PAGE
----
Better Weather Predictions Coming to the Developing World
The International Business Machines Corporation, known as IBM, says it is making technology for precision weather predictions available to everyone.
The company said the new weather forecasts offer more details and bring a level of precision once available only in major industrial countries.
The forecasting tool is expected to help emergency officials better predict where severe storms will hit. It may also aid airline companies planning flight paths, as well as farmers caring for crops.
The new system creates weather forecasts more often and with finer details than what is available outside the United States, Europe and Japan.
Most forecasts have a resolution of 10 to 15 square kilometers and provide new information every six to 12 hours. IBM's Global High-Resolution Atmospheric Forecasting System goes down to 3 square kilometers and provides information every hour.
That's providing a level of detail that we've not been able to see in parts of the world such as Southeast Asia, Africa as well as South America, notes Kevin Petty. He serves as director of science and forecasting at The Weather Company, which IBM owns.
That kind of precision can provide details of where and when extremely heavy rain will fall. That could be useful in emergency situations, and could help farmers decide when to plant, harvest and fertilize crops.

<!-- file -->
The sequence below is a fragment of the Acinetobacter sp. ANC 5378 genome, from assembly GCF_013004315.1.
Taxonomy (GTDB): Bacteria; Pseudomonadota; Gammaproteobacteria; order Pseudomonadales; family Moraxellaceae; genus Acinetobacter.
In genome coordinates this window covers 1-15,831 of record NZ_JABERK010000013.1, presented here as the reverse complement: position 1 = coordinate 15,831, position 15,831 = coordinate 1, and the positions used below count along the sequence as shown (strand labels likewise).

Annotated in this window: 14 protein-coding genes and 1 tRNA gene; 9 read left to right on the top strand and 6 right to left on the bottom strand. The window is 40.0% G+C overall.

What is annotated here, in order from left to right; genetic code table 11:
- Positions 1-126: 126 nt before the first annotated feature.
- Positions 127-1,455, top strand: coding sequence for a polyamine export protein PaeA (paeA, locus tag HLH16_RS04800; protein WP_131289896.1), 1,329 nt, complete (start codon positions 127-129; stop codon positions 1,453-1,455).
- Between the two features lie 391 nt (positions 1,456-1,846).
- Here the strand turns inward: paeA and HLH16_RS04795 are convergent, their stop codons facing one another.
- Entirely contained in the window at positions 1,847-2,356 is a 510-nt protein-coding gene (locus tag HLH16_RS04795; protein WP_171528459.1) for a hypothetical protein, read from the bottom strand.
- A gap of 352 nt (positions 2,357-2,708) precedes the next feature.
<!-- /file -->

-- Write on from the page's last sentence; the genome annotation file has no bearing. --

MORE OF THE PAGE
Better forecasts around worldwide
Fred Carr is emeritus meteorology professor at the University of Oklahoma, and was not involved with the project.
Carr says the United States has a similar high-resolution forecasting system, "but it's just for the U.S. because it takes so much computer time. To do it for the whole globe is a pretty significant achievement."
Carr added that it is possible to quickly collect observations from radar, airplanes and surface measurements in the United States. But he said it is not clear how IBM gets information from the other 98% of the world.
Carr said he believes there will be problems in getting information, so "sometimes those forecasts aren't going to be very accurate."
Users will be able to decide for themselves. The system now operates on the Weather.com website and The Weather Channel's application program for smartphones.
In the future, IBM hopes to improve its forecasts by collecting information from atmospheric pressure sensors used in such phones.
These sensors improve the precision of global positioning system, or GPS, technology. For example, they can help fitness tracking instruments measure how many steps a user has climbed.
IBM said it is not currently using this information but plans to offer users the chance to choose it.
Some privacy activists and governments have criticized technology companies for collecting this kind of information. The city of Los Angeles, California has brought a case against IBM for improperly using location information from Weather Channel app users.
I'm Jonathan Evans.